Transforming Infrastructure Investment for America’s 21st Century Economy

Apr 19, 2017



View Report


Introduction

There is political consensus around the need to renew and rebuild America’s infrastructure, and President Trump has identified this as an Administration goal. But America lacks both the funding and the governance mechanisms to meet the challenge. This proposal offers a new framework to supplement the current convoluted maze of appropriated infrastructure funding, public-private partnerships, and other sources. The new approach provides the path to creating a market with sustained “deal flow” for large-scale private-sector funding of infrastructure. It is not predicated on a national infrastructure program but rather is driven from the bottom up relying on those public and private stakeholders at the local and regional level to “bring to market” fundable and politically viable projects. Developing a new partnership among federal, state and local governments and business creates the marketplace; this new partnership is referred to as "Partnership for Investing in America" (PIA).

The proposal as designed could generate slightly more than the $1 trillion the President has called for over the next ten years. The cost of the proposal over ten years is $75 billion to be expended in the early years so that the employment of 13.3 million direct jobs and 25 million jobs generated by this proposal can be realized. For every dollar of federal expenditure there will be over thirteen dollars of direct infrastructure investment; the multiplier and growth effect on the nation’s economy and the taxes generated would offset the reduction in dollars to the federal budget.

Even more important, the increase in economic activity and the improvements in the nation’s competitive advantage gained by the reinvigorating and building the supply chain regions, primarily rural, could regenerate the nation’s economy and alter the growth rate of the country.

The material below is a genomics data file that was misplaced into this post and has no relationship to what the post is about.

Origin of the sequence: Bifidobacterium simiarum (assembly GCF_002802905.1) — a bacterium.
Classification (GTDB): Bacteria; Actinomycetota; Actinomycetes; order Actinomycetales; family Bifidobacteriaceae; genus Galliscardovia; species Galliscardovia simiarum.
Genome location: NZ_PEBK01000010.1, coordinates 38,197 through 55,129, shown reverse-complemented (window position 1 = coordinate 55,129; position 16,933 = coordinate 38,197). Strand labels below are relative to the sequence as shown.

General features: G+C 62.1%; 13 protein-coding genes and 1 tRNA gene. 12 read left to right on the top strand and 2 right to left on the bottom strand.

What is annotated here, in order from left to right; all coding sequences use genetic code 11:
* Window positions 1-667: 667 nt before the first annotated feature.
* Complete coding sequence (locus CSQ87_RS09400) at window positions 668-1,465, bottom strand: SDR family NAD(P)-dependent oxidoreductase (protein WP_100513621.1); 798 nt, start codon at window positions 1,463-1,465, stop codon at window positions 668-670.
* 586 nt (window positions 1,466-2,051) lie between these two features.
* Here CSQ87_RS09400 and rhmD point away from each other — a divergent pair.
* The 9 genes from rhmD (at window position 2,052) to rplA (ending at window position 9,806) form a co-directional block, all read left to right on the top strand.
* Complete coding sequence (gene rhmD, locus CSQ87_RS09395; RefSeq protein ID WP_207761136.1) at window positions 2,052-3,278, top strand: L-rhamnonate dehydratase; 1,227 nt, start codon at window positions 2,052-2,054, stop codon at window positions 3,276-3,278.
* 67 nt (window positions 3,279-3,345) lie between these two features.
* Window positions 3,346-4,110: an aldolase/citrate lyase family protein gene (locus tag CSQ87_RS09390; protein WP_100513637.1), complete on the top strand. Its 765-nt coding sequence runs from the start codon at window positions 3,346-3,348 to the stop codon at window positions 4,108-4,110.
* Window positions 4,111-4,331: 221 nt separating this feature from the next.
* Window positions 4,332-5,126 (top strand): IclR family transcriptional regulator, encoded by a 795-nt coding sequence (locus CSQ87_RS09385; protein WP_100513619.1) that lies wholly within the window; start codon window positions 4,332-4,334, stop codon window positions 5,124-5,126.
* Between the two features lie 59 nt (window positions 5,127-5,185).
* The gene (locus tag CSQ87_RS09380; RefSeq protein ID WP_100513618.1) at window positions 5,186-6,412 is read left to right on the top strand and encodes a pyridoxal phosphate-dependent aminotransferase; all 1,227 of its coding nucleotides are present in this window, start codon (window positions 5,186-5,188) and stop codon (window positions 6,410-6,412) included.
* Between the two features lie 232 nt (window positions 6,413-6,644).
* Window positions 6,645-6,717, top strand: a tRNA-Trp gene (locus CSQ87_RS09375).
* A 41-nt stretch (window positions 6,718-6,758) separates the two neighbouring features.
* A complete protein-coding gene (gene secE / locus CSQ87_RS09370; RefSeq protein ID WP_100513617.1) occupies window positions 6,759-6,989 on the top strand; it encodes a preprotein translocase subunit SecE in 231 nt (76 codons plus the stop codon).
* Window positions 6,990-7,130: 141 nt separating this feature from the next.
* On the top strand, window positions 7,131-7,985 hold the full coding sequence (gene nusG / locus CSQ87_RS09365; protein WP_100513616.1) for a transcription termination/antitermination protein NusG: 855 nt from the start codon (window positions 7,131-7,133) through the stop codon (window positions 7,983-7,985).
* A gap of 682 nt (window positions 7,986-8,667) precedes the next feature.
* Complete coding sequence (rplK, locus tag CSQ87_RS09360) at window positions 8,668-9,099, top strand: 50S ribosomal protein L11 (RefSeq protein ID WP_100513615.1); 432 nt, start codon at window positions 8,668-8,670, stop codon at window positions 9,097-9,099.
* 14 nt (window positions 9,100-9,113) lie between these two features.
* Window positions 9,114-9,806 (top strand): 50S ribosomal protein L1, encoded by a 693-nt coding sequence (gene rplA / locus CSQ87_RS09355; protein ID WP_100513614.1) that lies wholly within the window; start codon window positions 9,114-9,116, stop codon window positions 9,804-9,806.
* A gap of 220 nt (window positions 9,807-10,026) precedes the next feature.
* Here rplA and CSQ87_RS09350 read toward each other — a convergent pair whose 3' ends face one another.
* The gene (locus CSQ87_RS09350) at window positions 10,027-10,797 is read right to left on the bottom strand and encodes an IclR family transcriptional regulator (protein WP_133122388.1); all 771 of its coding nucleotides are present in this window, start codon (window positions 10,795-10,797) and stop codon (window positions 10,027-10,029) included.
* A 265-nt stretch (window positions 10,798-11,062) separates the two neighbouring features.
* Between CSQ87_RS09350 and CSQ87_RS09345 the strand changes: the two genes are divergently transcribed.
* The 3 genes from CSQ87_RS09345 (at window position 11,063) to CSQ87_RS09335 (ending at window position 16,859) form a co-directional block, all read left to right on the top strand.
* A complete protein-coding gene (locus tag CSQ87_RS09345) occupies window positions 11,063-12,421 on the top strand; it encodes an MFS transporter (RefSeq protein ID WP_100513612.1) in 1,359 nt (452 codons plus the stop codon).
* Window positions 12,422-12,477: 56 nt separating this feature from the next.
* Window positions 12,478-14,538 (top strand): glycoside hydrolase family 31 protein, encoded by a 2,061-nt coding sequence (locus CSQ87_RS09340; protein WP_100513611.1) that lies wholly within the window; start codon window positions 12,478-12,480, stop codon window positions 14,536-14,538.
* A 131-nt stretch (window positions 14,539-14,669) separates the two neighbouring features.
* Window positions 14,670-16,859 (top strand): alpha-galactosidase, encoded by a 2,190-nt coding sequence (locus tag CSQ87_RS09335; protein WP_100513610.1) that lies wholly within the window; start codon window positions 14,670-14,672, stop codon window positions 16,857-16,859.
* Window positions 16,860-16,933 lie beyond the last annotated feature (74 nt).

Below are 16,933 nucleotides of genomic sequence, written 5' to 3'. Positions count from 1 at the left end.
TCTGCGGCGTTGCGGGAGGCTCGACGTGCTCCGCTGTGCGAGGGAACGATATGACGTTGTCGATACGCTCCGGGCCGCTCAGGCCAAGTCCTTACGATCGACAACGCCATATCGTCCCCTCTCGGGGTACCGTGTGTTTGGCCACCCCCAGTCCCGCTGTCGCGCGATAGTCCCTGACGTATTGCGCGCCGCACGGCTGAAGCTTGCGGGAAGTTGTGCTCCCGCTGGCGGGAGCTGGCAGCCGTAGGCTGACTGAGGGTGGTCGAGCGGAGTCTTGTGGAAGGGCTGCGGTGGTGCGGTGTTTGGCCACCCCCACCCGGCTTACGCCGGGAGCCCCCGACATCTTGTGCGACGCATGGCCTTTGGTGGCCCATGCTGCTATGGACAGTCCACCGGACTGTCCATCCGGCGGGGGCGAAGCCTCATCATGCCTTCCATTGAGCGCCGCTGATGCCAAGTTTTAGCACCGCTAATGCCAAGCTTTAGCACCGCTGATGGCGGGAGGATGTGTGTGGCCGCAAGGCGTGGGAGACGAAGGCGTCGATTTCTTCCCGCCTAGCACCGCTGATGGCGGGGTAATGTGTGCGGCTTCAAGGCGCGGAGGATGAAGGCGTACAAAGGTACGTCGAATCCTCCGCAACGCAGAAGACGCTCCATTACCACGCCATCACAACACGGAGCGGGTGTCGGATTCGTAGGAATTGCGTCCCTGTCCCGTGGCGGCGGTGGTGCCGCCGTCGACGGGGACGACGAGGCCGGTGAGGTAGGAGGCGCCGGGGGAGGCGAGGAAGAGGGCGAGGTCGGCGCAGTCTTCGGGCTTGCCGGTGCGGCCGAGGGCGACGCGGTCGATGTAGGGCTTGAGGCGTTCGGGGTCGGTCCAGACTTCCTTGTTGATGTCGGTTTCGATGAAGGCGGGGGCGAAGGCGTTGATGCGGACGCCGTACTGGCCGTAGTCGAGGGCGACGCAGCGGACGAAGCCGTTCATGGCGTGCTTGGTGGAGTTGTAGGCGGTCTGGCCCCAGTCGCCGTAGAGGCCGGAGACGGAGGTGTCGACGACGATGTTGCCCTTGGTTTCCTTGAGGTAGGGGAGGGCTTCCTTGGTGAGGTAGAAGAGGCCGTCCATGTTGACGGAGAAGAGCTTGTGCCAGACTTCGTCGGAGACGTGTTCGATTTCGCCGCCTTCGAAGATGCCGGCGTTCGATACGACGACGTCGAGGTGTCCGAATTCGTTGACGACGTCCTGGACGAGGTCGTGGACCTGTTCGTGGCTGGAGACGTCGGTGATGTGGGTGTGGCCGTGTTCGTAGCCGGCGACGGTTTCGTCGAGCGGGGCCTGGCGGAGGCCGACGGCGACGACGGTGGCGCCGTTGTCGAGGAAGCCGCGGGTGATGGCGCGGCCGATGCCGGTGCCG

The program suggestions described in this report have been generated by Intergovernmental Panel of NAPA and includes input from The Infrastructure Finance Education Working Group that participated in the Intergovernmental Panel.

Background Reading

  • See this report, which also addresses the "Partnership for Investing in America" (PIA) program.

Next Steps

  1. Governors should be encouraged to pass legislation in those states that do not have PPP laws and PFA legislation (New York and California could be used as templates for PFA’s), so that all states and locals can take advantage of these provisions- Public Interest Groups.
  2. States should be empowered by Congress to be able to establish multi-state regional project finance authorities that are authorized to receive federal incentive/planning grants and federal long term credit enhancement loans, matched with private capital, for regional investment grade rated projects. The pre-approval provision for a multi-state approval contained in the State Infrastructure Bank legislation if expanded and including the multi-state environmental streamlining of the FAST Act could be a point of departure for Congress.
  3. Federal departments and agencies would continue to make planning/seed grants and provide project assistance under their existing programs. They would also help with developing credit enhancements for federal support. They would also conduct the streamlining of regulations and permitting provisions spelled out in the FAST Act. This would be a require step in obtaining credit enhancement spelled out next.
  4. Treasury would be the credit enhancement/lending platform (Fund or Authority)-wholesaler and take the lead in creating “real deal flow” for infrastructure financing. Treasury would create a “loans to funders” for the PFA’s like the “loans to lender” format for housing. Existing credit enhancement Congressional authorization and Executive Order clarification will be needed.
  5. Congressional clarification and reauthorization of existing tax-credit bonds, private activity bonds and procurement provisions for federal assets.
  6. Given the number of responsibilities throughout the intergovernmental system and across the sectors public, private and even non-profits, there needs to be a point office within the Whitehouse to co-ordinate this effort.

SCROLL TO TOP